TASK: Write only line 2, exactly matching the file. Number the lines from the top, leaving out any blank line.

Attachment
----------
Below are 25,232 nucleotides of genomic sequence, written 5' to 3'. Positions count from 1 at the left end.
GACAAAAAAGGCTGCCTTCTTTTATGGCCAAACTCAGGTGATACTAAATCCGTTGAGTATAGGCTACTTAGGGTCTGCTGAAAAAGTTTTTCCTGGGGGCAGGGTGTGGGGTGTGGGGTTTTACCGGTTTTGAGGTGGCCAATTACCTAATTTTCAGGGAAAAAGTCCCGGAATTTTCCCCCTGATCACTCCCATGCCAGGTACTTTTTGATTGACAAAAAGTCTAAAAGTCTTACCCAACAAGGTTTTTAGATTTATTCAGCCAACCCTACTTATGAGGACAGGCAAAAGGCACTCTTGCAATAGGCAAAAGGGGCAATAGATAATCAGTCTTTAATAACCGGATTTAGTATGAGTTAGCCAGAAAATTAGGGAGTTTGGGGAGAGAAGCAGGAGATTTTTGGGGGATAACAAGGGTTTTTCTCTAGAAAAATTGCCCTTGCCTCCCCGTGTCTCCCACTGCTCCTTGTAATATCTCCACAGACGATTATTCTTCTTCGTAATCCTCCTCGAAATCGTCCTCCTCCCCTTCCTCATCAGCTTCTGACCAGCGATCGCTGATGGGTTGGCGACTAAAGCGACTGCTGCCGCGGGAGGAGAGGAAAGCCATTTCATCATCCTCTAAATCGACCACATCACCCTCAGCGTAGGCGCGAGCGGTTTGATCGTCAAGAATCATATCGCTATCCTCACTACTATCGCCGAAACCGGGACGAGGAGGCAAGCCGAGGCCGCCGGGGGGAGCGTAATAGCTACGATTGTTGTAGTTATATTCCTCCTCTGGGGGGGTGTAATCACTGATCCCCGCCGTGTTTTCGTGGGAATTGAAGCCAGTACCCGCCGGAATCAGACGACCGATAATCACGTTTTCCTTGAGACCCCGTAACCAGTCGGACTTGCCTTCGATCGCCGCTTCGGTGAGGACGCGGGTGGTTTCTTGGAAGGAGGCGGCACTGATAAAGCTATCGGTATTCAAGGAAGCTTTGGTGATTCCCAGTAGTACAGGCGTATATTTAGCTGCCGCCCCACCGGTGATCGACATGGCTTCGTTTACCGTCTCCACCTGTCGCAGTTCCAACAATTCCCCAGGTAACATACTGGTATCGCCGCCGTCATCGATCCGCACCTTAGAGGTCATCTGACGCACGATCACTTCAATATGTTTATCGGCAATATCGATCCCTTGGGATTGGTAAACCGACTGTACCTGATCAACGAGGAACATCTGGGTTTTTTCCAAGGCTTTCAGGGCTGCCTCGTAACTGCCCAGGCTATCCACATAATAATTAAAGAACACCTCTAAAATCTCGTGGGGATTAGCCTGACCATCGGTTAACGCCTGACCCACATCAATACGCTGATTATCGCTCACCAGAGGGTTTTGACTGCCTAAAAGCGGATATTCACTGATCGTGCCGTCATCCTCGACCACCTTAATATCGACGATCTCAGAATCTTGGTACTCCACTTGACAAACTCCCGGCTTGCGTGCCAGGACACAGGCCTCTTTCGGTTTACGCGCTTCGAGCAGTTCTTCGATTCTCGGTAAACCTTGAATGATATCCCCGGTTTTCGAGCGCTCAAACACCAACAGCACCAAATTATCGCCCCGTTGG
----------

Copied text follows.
GACAAAAAAGGCTGCCTTCTTTTATGGCCAAACTCAGGTGATACTAAATCCGTTGAGTATAGGCTACTTAGGGTCTGCTGAAAAAGTTTTTCCTGGGGGCAGGGTGTGGGGTGTGGGGTTTTACCGGTTTTGAGGTGGCCAATTACCTAATTTTCAGGGAAAAAGTCCCGGAATTTTCCCCCTGATCACTCCCATGCCAGGTACTTTTTGATTGACAAAAAGTCTAAAAGTCTTACCCAACAAGGTTTTTAGATTTATTCAGCCAACCCTACTTATGAGGACAGGCAAAAGGCACTCTTGCAATAGGCAAAAGGGGCAATAGATAATCAGTCTTTAATAACCGGATTTAGTATGAGTTAGCCAGAAAATTAGGGAGTTTGGGGAGAGAAGCAGGAGATTTTTGGGGGATAACAAGGGTTTTTCTCTAGAAAAATTGCCCTTGCCTCCCCGTGTCTCCCACTGCTCCTTGTAATATCTCCACAGACGATTATTCTTCTTCGTAATCCTCCTCGAAATCGTCCTCCTCCCCTTCCTCATCAGCTTCTGACCAGCGATCGCTGATGGGTTGGCGACTAAAGCGACTGCTGCCGCGGGAGGAGAGGAAAGCCATTTCATCATCCTCTAAATCGACCACATCACCCTCAGCGTAGGCGCGAGCGGTTTGATCGTCAAGAATCATATCGCTATCCTCACTACTATCGCCGAAACCGGGACGAGGAGGCAAGCCGAGGCCGCCGGGGGGAGCGTAATAGCTACGATTGTTGTAGTTATATTCCTCCTCTGGGGGGGTGTAATCACTGATCCCCGCCGTGTTTTCGTGGGAATTGAAGCCAGTACCCGCCGGAATCAGACGACCGATAATCACGTTTTCCTTGAGACCCCGTAACCAGTCGGACTTGCCTTCGATCGCCGCTTCGGTGAGGACGCGGGTGGTTTCTTGGAAGGAGGCGGCACTGATAAAGCTATCGGTATTCAAGGAAGCTTTGGTGATTCCCAGTAGTACAGGCGTATATTTAGCTGCCGCCCCACCGGTGATCGACATGGCTTCGTTTACCGTCTCCACCTGTCGCAGTTCCAACAATTCCCCAGGTAACATACTGGTATCGCCGCCGTCATCGATCCGCACCTTAGAGGTCATCTGACGCACGATCACTTCAATATGTTTATCGGCAATATCGATCCCTTGGGATTGGTAAACCGACTGTACCTGATCAACGAGGAACATCTGGGTTTTTTCCAAGGCTTTCAGGGCTGCCTCGTAACTGCCCAGGCTATCCACATAATAATTAAAGAACACCTCTAAAATCTCGTGGGGATTAGCCTGACCATCGGTTAACGCCTGACCCACATCAATACGCTGATTATCGCTCACCAGAGGGTTTTGACTGCCTAAAAGCGGATATTCACTGATCGTGCCGTCATCCTCGACCACCTTAATATCGACGATCTCAGAATCTTGGTACTCCACTTGACAAACTCCCGGCTTGCGTGCCAGGACACAGGCCTCTTTCGGTTTACGCGCTTCGAGCAGTTCTTCGATTCTCGGTAAACCTTGAATGATATCCCCGGTTTTCGAGCGCTCAAACACCAACAGCACCAAATTATCGCCCCGTTGG